Part-time schooling and four-day week the way ahead for Scotland, says Nicola Sturgeon
Part-time schooling and a four-day working week may become the new norm in Scotland, Nicola Sturgeon has said, as she unveiled a four-phase “route map” out of Coronavirus lockdown.
She urged Scots to “grasp the opportunity for change” as the country gets restarted in the months ahead.
Restrictions are likely be eased next week which will see people allowed to meet outside, sunbathe in the park and with some sports returning as part of “phase one” of the strategy published by the Scottish Government.
The second phase, which may be a few weeks down the line, could see Scots visit family members in their homes, as well as smaller shops reopening and a return of outdoor markets.
But all the measures are dependent on the virus continuing to be suppressed in Scotland. And Ms Sturgeon warned it may be months before route map out of the current lockdown is fully implemented.
The plan set out yesterday will see schools return from August 11, although local councils will finalise the date in their own area. A new a “blended” approach to teaching which will see a “different model of learning” implemented in classrooms across the country.
“This new model, which will ensure adherence to safeguarding protocols such as appropriate physical distancing, will include part-time in-school learning and part-time in-home learning for almost all children,” a strategy document published by the Scottish Government yesterday states.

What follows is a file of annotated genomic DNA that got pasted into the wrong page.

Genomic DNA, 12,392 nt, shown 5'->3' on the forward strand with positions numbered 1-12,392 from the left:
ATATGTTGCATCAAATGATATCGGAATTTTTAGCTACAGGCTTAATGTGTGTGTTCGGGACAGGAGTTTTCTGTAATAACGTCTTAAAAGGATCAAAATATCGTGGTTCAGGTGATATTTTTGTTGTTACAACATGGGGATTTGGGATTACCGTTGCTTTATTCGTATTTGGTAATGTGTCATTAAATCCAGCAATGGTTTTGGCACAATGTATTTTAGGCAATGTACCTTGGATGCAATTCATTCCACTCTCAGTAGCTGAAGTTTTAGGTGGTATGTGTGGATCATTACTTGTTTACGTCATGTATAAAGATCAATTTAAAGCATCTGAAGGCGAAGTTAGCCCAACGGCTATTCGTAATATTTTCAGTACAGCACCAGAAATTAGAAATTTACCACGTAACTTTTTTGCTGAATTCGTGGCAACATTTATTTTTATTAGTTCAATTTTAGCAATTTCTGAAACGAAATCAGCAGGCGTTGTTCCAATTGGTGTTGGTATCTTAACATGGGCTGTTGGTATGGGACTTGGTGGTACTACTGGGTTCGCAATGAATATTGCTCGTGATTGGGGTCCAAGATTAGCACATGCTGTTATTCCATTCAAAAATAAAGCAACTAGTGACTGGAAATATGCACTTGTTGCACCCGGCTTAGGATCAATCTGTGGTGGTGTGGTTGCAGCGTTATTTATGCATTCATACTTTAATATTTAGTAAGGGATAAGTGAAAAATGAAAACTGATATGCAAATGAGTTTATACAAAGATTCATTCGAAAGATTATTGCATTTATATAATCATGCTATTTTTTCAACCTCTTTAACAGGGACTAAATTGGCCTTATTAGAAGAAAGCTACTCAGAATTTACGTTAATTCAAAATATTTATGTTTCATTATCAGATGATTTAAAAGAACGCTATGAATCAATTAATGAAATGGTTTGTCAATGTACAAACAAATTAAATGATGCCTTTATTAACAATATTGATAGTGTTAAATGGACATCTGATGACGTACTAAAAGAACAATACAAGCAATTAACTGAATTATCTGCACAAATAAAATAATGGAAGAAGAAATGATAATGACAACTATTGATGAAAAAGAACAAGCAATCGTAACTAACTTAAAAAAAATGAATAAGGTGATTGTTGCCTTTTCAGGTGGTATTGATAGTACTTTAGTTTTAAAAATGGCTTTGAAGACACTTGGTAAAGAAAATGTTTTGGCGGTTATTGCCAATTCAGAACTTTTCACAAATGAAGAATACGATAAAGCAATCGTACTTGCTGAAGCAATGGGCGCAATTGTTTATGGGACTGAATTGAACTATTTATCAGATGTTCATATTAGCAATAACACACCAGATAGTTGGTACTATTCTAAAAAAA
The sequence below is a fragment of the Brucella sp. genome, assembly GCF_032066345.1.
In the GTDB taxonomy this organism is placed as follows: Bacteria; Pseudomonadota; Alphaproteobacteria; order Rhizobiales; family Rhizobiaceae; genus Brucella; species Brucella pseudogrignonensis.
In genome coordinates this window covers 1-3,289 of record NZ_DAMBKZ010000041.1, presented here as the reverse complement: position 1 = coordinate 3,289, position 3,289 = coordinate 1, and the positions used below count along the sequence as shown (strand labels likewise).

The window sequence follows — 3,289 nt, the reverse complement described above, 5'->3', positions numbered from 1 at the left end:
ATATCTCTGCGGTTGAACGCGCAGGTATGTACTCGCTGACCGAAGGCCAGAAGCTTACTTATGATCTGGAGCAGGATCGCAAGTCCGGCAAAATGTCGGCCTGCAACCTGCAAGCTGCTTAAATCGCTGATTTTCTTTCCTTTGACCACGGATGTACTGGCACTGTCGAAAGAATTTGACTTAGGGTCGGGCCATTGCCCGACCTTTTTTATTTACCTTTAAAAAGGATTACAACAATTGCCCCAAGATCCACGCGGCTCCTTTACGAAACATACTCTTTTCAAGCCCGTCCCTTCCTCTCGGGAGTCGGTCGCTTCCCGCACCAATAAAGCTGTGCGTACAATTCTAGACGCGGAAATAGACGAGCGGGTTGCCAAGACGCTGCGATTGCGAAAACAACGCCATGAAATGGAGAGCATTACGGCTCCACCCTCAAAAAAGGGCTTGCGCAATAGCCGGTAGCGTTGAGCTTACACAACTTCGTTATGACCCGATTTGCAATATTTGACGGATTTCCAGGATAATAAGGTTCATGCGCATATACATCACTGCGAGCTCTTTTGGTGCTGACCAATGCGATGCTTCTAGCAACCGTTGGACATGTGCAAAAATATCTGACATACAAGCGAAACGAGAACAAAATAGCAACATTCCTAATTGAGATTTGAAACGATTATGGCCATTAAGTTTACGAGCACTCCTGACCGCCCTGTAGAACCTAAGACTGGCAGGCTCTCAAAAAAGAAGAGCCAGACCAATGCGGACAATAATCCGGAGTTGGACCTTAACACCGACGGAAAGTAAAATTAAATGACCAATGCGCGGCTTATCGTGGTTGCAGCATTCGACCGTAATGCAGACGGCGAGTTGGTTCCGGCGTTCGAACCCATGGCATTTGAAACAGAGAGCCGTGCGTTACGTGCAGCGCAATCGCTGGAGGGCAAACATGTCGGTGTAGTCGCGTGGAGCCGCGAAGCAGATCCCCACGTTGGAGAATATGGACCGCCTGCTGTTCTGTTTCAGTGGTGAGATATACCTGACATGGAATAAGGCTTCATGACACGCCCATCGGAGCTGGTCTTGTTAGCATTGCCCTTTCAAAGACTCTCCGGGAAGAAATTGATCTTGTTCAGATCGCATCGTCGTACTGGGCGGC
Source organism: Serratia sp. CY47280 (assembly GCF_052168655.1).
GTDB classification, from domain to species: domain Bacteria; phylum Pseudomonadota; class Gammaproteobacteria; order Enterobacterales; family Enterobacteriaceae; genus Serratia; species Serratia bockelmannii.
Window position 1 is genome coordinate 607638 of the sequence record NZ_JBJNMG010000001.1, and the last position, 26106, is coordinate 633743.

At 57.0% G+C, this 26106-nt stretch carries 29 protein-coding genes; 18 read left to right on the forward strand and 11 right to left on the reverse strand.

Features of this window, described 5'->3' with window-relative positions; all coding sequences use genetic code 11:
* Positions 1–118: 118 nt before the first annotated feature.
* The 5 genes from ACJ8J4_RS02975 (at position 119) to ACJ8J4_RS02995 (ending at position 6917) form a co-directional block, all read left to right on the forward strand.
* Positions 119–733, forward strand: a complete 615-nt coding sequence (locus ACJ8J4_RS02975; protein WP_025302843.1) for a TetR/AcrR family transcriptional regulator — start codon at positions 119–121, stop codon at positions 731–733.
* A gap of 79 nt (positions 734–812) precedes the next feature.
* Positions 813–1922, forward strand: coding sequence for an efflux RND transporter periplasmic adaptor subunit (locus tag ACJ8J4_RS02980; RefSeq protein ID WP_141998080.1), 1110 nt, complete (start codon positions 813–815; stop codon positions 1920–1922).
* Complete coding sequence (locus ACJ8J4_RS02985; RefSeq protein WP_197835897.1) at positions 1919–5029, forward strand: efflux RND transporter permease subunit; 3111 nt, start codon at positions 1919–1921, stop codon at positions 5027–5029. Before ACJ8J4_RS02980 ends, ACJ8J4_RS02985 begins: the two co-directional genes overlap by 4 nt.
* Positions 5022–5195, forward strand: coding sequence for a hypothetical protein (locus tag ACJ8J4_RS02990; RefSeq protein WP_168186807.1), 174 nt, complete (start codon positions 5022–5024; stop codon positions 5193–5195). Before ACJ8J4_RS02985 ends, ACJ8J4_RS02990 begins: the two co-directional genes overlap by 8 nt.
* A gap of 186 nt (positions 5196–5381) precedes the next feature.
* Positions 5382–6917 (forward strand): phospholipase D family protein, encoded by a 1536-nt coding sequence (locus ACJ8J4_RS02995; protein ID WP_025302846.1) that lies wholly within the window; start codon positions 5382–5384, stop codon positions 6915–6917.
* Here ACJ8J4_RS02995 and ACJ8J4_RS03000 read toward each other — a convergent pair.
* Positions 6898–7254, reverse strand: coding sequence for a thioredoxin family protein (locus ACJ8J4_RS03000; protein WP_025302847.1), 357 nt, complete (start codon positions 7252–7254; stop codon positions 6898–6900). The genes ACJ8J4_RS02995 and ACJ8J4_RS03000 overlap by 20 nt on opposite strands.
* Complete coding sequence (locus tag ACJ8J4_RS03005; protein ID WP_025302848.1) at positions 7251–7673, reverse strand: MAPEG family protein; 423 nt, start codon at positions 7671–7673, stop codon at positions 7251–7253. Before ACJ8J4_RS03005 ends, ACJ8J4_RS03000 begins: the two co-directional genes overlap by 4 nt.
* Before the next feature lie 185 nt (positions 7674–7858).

Teachers will return to schools next month to start preparing for the new year ahead, with pupils who scheduled to transition from Primary to secondary given additional support.
The absence of youngsters from school for long periods is likely to have major ramifications for parents trying to arrange childcare and subsequent knock-on for their return to work and business activity. It is likely to mean a major overhaul in the way society operates, with flexible working patterns set to become increasingly prevalent.
“While we want to repair things and get things back to normal, we’ve got to also take care not to simply slip back into old and bad ways of doing things,” Ms Sturgeon told MSPs yesterday.
“There are opportunities for change here and I think all of us want to grasp that.
“What I’ve just announced on schools will, potentially for a considerable period of time, give parents a very difficult balancing act between the need to work and the need to care for children when children are at home rather than in school.
“That is one reason, not the only reason, why we have to look at different working patterns. Things like a four-day week now are no longer things we should just be talking about, these are things we should be encouraging employers to look at embracing.”
The First Minister unveiled her plan, which is based on World Health Organisation advice and the experience of other nations easing lockdown, in a statement to MSPs.
She told Holyrood the first phase could begin on May 28, but “not every phase one measure will necessarily be introduced immediately”.
The initial changes, outlined in a Scottish Government document, include: